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maura @ 6:37 pm

It’s not that time is ever NOT relative, but it sure seems more relative the older I get. And especially since becoming a parent. Whenever I see a newborn (or someone who’s pregnant) it seems like forever ago that Gus was a baby. Of course what everyone always says is totally true: reflecting now it seems to have gone by in an instant, and I occasionally experience nostalgia so intense it’s practically painful. But I also remember the sometimes excruciating dullness of babies and toddlers. Lying on the floor next to Gus playing trains I wondered whether my brain was actually dripping right out of my head into a pool of gray goo on the floor, or if I just imagined it to be true.

Last week Gus spent 3 days and 2 nights at camp with school. He had an awesome time hiking, building stuff, finding creatures in the pond, toasting marshmallows, etc. — all the standard camp goodness. He came home exhausted. We don’t tend to get a sitter that often (for a wide variety of reasons), so we were eager to take advantage of the time to cram in as much grownup stuff as possible. We saw a movie one night and went out to a medium-fancy dinner the other, and stayed up way too late. We were pretty exhausted by the time he got home, too.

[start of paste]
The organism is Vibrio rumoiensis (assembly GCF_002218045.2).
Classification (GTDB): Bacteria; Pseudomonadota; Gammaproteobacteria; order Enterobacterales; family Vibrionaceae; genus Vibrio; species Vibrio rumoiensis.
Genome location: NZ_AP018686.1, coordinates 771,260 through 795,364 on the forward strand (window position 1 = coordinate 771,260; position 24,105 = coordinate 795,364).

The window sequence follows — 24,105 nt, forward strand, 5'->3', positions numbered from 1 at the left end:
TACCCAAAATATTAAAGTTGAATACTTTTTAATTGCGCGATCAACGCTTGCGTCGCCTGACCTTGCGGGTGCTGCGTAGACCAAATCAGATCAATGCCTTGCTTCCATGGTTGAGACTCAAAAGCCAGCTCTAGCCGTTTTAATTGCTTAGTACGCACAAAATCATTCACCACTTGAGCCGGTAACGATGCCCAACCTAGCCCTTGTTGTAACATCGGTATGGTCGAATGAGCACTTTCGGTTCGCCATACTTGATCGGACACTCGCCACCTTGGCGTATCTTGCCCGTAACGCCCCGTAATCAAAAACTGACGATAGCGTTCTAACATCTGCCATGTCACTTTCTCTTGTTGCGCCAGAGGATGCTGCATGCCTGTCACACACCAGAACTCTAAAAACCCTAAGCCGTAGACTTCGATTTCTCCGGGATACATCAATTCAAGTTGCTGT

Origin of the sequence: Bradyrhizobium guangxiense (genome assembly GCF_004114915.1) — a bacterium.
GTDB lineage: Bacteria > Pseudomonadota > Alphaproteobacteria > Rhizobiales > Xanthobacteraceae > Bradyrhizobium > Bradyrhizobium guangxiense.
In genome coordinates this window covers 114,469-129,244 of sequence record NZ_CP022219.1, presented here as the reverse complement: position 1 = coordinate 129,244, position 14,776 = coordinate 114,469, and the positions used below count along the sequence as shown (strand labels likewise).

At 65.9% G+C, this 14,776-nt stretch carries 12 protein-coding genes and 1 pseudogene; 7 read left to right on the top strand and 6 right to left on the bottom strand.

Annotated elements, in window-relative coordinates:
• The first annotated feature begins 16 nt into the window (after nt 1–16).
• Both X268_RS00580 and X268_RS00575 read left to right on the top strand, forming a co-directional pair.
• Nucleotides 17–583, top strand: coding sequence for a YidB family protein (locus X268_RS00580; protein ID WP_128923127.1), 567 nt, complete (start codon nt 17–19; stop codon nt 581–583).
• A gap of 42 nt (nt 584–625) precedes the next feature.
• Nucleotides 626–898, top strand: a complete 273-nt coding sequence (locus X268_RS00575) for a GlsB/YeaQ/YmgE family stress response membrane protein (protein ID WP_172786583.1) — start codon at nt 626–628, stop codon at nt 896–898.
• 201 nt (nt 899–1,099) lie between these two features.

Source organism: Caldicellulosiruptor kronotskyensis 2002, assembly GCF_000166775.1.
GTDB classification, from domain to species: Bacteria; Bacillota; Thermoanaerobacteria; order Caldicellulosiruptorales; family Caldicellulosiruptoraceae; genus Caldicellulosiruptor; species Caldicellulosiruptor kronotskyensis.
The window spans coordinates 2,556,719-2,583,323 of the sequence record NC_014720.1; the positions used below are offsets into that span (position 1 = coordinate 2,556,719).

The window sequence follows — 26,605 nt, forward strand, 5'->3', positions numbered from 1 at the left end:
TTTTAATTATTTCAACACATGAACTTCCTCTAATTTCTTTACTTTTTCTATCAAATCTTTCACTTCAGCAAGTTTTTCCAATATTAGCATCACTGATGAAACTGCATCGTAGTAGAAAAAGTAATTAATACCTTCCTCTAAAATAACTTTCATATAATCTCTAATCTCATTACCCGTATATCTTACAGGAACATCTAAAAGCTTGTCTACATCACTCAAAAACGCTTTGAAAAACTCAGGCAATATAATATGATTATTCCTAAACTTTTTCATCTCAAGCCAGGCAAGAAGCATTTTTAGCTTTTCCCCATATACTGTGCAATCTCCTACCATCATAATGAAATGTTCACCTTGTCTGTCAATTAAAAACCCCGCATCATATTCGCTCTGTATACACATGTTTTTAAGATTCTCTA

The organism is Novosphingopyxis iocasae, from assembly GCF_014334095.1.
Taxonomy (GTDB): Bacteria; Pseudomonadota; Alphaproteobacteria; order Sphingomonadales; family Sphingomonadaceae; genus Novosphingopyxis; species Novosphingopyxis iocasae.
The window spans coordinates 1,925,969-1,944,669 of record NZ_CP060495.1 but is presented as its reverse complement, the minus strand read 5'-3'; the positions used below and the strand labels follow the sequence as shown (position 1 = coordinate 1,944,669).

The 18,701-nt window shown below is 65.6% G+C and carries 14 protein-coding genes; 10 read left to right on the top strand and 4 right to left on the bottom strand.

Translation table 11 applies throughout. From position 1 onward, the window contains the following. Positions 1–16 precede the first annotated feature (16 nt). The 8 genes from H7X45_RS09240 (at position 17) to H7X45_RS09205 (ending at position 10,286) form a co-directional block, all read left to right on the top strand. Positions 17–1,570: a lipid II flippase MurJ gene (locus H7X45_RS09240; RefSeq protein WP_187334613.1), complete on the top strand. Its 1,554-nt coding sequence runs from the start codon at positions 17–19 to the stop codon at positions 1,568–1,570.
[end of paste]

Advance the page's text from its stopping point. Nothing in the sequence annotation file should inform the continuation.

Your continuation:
Time was more fluid than usual when Gus was gone, I think because this was the first time that he’s been away while we were at home. In the past when he’s spent a few days away with his grandparents we’ve always gone away too. While we were home alone time seemed extra slow, but when we were out time sped by (also at work, but that’s often the case for me). The cats knew things were different, too, esp. the one that usually sleeps on Gus’s bed.

The movie and dinner were really nice, but I couldn’t shake the weird relative time feeling the whole time Gus was gone. So strange.

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